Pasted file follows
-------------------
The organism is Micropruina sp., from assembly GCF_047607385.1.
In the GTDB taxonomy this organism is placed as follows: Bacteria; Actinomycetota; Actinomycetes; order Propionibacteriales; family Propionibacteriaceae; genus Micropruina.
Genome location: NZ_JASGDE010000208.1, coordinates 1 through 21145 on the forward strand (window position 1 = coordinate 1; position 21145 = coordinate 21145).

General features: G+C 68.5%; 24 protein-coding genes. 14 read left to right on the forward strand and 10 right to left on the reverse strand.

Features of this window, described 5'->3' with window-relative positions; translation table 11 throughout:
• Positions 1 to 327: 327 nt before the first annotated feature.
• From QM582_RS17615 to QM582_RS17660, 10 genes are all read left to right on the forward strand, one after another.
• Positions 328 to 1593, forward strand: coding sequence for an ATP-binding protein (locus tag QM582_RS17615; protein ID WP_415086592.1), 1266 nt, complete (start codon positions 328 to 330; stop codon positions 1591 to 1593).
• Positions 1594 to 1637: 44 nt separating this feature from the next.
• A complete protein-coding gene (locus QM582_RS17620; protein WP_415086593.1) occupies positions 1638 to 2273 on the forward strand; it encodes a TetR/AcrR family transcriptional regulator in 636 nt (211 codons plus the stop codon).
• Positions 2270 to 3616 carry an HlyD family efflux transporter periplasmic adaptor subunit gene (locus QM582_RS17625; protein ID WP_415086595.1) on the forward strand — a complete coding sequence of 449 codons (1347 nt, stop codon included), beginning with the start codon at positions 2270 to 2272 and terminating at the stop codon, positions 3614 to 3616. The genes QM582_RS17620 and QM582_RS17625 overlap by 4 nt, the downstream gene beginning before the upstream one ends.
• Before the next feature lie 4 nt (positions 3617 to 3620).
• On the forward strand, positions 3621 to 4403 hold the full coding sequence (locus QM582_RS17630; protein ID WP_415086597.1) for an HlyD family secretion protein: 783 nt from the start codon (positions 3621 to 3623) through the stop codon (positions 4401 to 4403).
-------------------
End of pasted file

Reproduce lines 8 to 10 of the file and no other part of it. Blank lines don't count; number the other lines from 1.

• Positions 328 to 1593, forward strand: coding sequence for an ATP-binding protein (locus tag QM582_RS17615; protein ID WP_415086592.1), 1266 nt, complete (start codon positions 328 to 330; stop codon positions 1591 to 1593).
• Positions 1594 to 1637: 44 nt separating this feature from the next.
• A complete protein-coding gene (locus QM582_RS17620; protein WP_415086593.1) occupies positions 1638 to 2273 on the forward strand; it encodes a TetR/AcrR family transcriptional regulator in 636 nt (211 codons plus the stop codon).